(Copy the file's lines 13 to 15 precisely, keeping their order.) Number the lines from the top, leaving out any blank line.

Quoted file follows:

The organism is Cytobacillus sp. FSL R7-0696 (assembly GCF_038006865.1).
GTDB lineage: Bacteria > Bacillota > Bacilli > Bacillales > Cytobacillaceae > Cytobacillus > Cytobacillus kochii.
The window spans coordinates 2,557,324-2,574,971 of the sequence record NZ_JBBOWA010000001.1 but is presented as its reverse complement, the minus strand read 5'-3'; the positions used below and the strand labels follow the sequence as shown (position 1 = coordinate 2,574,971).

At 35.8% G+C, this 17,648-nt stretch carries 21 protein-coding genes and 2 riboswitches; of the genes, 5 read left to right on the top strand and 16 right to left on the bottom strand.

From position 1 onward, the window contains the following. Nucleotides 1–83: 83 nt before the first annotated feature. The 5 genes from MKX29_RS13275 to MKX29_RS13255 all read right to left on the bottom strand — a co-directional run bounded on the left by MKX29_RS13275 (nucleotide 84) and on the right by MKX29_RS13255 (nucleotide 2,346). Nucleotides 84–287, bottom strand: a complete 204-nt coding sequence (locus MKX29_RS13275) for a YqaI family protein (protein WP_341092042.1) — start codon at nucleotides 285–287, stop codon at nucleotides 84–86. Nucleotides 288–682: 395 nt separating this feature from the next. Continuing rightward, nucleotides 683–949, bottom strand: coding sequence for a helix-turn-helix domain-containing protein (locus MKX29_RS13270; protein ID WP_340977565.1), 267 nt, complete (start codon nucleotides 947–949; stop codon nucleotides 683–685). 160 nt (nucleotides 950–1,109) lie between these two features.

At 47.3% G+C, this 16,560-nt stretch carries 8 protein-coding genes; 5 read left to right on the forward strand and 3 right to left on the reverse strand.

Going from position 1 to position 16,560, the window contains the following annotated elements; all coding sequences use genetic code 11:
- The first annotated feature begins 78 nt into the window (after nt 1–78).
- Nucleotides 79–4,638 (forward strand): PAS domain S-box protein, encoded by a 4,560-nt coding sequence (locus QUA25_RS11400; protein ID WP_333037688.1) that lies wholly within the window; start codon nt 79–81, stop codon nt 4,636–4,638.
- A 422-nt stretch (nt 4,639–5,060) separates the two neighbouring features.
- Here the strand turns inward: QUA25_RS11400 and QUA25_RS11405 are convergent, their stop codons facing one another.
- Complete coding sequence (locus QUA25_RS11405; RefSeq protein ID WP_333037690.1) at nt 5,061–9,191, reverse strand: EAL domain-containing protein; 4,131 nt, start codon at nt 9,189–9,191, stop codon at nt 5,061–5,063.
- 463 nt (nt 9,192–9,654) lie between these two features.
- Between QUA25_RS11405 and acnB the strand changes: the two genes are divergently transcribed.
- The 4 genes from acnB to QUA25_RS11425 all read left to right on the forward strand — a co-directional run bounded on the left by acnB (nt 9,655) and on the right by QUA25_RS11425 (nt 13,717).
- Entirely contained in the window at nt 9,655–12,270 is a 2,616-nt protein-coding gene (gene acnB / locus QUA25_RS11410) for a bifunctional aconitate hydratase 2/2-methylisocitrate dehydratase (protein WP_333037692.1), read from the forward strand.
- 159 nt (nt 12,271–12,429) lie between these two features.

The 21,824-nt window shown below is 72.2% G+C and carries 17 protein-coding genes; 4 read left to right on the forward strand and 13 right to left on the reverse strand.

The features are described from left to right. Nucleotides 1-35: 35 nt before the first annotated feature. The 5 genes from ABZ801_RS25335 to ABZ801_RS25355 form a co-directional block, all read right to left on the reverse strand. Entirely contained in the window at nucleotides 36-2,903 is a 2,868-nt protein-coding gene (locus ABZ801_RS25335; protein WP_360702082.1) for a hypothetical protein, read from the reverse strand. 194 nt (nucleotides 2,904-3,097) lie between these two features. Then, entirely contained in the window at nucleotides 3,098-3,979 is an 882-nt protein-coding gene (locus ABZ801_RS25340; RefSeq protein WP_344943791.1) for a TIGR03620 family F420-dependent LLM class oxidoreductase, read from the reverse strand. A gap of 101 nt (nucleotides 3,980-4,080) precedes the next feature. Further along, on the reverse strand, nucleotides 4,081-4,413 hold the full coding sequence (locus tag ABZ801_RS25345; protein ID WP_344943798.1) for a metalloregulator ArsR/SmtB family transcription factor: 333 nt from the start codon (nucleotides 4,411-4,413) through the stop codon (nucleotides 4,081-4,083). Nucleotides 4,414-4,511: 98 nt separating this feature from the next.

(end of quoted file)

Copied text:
- 463 nt (nt 9,192–9,654) lie between these two features.
- Between QUA25_RS11405 and acnB the strand changes: the two genes are divergently transcribed.
- The 4 genes from acnB to QUA25_RS11425 all read left to right on the forward strand — a co-directional run bounded on the left by acnB (nt 9,655) and on the right by QUA25_RS11425 (nt 13,717).